9 Pandemic influenza vaccines - Improvements in vaccine strain selection - -Antigenic mapping to determine best HA/NA vaccine candidates (D.J. Smith, A.S. Lapedes et al., Science 305: , 2004) -Influenza A virus surveillance in wild birds; database of LPAI viruses. Bypass the necessity of reverse genetics (e.g. LPAI H7N7 from ducks) (V.J. Munster et al., EID., 2006) Strain selection Production systems Seed-strain preparation

10 Avian influenza A virus surveillance - HA and NA subtypes - Subtypes detected in wild birds globally Subtypes detected in wild birds in our own studies (Northern Europe) Fouchier et al., J Virol., 2005 Munster et al., Emerg Inf Dis., 2005 Olsen et al., Science., 2006

11 Pandemic influenza vaccines - Improvements in vaccine strain selection - Surveillance in wild birds & poultry; strain collection Europe/Africa/Asia North & South America Oceania Analysis of antigenic properties (HI assay) Selection of prototype strains with desired properties Antigenic map American lineage Eurasian lineage Pre-selected vaccine prototype D.J. Smith et al., Science 305:371-6 (2004)

12 Antigenic cartography - H5N1 strains - D.J. Smith et al. submitted

13 Strain selection Production systems Seed-strain preparation Improve efficacy; adjuvants & delivery systems New targets; identify correlates of protection Pandemic influenza vaccines - Room for improvement - “small” changes; easy to incorporate larger changes; long path before implementation?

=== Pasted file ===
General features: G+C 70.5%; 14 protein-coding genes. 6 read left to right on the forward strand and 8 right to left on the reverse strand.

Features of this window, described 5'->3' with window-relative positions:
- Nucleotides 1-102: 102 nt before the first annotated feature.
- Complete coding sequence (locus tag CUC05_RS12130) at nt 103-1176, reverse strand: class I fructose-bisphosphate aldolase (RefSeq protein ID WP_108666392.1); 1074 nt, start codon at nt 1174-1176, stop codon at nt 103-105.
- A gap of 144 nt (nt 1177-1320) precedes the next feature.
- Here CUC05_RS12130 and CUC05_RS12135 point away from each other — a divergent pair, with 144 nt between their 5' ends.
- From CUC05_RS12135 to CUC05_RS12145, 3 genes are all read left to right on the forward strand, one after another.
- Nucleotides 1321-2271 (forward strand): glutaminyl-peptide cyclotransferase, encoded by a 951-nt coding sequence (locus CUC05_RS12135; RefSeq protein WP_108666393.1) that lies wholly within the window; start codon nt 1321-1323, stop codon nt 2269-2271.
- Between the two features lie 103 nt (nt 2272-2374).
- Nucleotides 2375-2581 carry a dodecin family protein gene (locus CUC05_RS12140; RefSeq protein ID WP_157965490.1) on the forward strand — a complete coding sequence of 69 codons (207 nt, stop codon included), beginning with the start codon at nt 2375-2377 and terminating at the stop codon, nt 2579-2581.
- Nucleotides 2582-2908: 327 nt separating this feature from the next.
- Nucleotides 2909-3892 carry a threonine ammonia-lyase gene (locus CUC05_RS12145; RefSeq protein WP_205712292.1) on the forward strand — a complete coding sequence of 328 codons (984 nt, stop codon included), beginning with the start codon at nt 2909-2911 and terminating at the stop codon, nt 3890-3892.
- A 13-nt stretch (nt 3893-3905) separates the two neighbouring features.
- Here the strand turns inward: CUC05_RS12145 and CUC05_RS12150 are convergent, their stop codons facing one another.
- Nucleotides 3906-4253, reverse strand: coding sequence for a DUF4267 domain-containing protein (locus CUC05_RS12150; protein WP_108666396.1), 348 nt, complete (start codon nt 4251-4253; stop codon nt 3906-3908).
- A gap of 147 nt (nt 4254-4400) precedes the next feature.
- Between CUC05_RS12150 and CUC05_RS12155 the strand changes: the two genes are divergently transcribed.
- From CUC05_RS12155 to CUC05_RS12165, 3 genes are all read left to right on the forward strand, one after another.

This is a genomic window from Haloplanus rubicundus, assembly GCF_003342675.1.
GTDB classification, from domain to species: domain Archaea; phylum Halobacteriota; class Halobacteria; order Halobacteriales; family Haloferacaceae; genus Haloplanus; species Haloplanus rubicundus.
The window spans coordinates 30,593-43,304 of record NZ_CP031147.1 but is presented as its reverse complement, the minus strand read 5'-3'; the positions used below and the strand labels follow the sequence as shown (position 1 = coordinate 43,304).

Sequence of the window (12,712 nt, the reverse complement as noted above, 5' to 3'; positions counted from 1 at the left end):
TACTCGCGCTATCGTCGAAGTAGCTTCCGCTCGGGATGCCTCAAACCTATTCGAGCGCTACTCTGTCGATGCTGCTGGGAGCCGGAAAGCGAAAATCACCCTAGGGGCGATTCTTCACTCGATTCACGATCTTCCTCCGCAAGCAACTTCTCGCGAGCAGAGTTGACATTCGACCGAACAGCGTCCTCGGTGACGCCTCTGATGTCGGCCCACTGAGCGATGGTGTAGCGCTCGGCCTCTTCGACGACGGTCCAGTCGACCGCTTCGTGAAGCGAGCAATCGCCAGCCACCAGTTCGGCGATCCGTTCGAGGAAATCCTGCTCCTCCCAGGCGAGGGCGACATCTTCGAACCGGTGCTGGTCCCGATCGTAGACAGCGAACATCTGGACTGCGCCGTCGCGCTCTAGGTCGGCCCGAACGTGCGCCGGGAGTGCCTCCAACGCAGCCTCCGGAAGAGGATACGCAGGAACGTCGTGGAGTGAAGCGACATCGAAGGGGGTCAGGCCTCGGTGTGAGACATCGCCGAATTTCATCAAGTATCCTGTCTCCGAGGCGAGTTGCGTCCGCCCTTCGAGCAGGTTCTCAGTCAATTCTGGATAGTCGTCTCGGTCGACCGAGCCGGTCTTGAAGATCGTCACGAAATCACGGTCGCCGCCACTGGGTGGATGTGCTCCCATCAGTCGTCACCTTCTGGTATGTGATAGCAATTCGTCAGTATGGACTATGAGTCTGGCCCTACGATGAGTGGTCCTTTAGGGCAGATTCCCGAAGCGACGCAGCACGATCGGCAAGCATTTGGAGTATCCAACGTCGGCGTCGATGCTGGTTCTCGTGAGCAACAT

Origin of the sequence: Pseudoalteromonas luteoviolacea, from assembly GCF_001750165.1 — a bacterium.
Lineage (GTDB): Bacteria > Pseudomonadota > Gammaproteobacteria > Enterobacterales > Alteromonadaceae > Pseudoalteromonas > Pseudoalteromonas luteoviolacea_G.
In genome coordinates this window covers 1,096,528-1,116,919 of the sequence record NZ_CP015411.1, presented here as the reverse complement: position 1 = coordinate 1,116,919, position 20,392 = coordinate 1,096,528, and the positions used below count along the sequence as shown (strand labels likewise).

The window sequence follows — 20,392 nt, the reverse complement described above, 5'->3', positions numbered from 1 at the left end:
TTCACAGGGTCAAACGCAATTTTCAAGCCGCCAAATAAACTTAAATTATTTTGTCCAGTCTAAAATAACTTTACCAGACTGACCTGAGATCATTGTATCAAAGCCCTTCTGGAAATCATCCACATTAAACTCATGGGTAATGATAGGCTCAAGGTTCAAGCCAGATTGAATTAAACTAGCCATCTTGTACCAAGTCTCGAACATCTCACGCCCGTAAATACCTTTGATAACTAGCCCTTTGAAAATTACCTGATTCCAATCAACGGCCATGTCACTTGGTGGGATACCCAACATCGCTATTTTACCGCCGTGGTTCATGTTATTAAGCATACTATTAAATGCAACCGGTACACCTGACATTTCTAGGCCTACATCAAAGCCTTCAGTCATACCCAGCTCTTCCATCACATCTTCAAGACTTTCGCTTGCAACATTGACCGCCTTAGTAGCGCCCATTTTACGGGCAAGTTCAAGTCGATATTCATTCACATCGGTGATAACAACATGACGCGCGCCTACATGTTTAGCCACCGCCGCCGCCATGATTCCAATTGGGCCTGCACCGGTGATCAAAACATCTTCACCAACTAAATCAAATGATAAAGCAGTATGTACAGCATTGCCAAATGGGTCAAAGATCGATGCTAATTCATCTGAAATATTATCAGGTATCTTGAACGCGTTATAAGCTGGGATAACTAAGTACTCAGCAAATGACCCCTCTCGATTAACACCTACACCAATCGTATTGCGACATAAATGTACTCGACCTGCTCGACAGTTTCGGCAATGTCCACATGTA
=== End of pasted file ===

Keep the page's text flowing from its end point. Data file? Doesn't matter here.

14 Neuraminidase (9 subtypes) Haemagglutinin (16 subtypes) Viral RNA M2 protein M1 protein Orthomyxovirus Structure of Influenza A Virus

15 Pandemic influenza vaccines - Identification of new targets,correlates of protection - -Role of antibodies to NA in protection upon vaccination? Only 9 NA subtypes, versus 16 HA subtypes Less drift in NA as compared to HA? -Role of cellular immunity in protection? Identify targets (conserved internal proteins, epitopes!) Identify modes of antigen delivery (vectors, LAV, DNA vac) -Targeting M2; a “universal” influenza vaccine ? Clinical protection rather than sterile immunity? - Cross-protective immunity between virus subtypes?

16 Heterosubtypic cross-protection against lethal influenza in C57BL/6 mice Sub-lethal X-31 (H3N2) infection Lethal challenge PR8 (H1N1): only H and N different from X-31 Kreijtz et al., Vaccine 2007